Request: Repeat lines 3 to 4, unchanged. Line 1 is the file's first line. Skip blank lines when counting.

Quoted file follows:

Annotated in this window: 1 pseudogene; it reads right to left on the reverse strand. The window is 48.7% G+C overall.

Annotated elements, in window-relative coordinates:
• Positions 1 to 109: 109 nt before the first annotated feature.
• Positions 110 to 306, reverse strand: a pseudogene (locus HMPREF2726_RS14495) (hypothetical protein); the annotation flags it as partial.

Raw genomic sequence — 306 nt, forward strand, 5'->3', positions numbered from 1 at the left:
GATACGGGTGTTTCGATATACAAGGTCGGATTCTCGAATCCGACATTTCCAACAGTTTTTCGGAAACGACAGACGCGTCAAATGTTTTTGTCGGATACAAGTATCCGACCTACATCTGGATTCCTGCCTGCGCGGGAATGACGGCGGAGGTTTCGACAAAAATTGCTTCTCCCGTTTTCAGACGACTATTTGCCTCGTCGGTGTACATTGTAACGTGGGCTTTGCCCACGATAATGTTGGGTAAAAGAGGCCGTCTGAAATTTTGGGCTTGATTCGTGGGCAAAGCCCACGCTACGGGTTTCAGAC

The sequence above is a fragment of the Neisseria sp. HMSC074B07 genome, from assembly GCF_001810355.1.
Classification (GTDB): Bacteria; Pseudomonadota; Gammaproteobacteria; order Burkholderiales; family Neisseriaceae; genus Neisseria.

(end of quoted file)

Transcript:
• Positions 1 to 109: 109 nt before the first annotated feature.
• Positions 110 to 306, reverse strand: a pseudogene (locus HMPREF2726_RS14495) (hypothetical protein); the annotation flags it as partial.